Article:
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The prominent Muslim scientist and polymath, Ibn al-Haytham

Compiled By: Syed Ali Shahbaz
On 13th of the Islamic month of Jamadi as-Sani in 430 AH, the prominent Muslim scientist and polymath, Abu Ali Hassan Ibn al-Haytham, known to medieval Europe by his Latinized name of Alhazen, passed away in Cairo, the capital of Fatemid Egypt, at the age of 76. Born in Basra in the Iraqi province of the Iranian Buwayhid (Daylamite) Empire, he made vital contributions to optics, medicine, physics, astronomy, mathematics, visual perception, ophthalmology, philosophy, and various other sciences, and is the inventor of the telescope and the magnifying glass.
He conducted extensive research on light rays, determining the relationship between the angle of light radiation and the angle of its reflection. He wrote insightful commentaries on the works of the ancient Greek philosophers and scientists such as Aristotle, Ptolemy, and Euclid. Ibn al-Haytham was active in both Basra and Baghdad and after visiting Islamic Spain he settled in Egypt which was ruled by the Fatemid Ismaili Shi’ite dynasty.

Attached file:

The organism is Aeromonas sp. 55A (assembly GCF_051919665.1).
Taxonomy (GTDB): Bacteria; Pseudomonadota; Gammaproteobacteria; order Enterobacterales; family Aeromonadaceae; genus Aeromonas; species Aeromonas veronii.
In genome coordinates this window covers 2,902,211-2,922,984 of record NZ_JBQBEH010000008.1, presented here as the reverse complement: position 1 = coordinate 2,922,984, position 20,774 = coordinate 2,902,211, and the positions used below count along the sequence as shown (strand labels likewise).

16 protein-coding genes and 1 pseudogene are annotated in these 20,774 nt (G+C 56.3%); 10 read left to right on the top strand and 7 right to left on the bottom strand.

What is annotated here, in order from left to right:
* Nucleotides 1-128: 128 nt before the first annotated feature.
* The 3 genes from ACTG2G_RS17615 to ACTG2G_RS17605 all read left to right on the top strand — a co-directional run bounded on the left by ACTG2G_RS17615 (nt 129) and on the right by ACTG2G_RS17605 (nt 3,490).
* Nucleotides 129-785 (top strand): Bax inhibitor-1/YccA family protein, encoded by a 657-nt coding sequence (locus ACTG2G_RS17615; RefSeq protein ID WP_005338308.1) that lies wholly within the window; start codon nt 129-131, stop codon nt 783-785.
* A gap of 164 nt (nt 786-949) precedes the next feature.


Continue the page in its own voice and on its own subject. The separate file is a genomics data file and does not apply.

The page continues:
He was said to be a follower of the school of the Ahl al-Bayt, and was associated with the famous academy of al-Azhar, which derives its name from “az-Zahra” (the Radiant), the famous epithet of Hazrat Fatema (SA), the Immaculate Daughter of Prophet Mohammad (SAWA). In Egypt he took up the project of controlling the floods of the Nile. He is said to have written over 200 books and treatises, the most famous of which is “Kitab al-Manazer” on Optics that was extensively used by later European scholars such as Roger Bacon, Johannes Keppler, and Galileo Galilei. Among his works, mention could be made of the “Configuration of the World”, “On the Formation of Eclipse”, “On the Milky Way”, “The Model of the Motions of Each of the Seven Planets”, and “Treatise on the Influence of Melodies on the Souls of Animals”. Among his students were Sorkhab, an Iranian scientist from Semnan and Mubashir ibn Fatek, an Egyptian.

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